• Underwhelming sound system; nothing amazing, nothing horrible, but for the supposed "Premium" sound system I still think the Bose (yuck...) sound system in the Miata somehow sounds better (the subwoofers in the seats help the Miata, though, where loud bass in the Veloster just makes panels rattle); mid-range delivery also feels sub-par; still, it's all tolerable if you keep measured expectations, and probably easy to upgrade the drivers should I decide to down the road.
 

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Discussion Starter #29
hey were you able to solve the throttle responsiveness ? Can you update how you feel on the car now. Also did you try the 17 wheels?
Yeah, I installed a Sprint Booster and found a setting I liked on it to get throttle responsiveness where I wanted it. Since I don't need to adjust it anymore, I disconnected the tiny display and button, and all that's left is the harness on the throttle pedal. You wouldn't even know it's there unless you went digging in the footwell.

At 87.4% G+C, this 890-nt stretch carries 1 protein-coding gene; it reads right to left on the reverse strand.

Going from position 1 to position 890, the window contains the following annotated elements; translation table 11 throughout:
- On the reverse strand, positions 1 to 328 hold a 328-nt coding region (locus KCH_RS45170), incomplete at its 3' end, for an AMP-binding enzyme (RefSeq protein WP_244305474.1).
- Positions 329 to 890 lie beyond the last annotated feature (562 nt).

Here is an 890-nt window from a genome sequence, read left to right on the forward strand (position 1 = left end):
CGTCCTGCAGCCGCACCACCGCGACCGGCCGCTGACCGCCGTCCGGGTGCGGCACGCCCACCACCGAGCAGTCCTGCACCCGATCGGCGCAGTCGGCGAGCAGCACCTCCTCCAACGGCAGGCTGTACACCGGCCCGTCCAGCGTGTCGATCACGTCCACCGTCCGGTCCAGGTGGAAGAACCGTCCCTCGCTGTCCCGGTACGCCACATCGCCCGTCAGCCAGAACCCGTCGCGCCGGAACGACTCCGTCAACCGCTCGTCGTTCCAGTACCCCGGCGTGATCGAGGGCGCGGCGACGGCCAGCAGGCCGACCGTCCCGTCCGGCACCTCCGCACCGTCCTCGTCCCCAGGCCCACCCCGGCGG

As for the 17s, yeah, I got Rial Lucca wheels wrapped in Michelin Pilot Sport 4S and I have nothing but great things to say. The ride comfort difference is significant, and it comes with peace of mind around potholes as well as curb rash protection with going a little wider than stock. No discernable change on turn-in, the car still handles better than it has any right to. Very happy with that.

4846
 

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I ordered the Rial Lucca 18" wheels with Michelin all seasons from Tire Rack. Exact same type as your picture. I hope your fob is not the same frequency as mine... They are due to arrive around 4/17 so I expect to have then around early May or maybe sooner.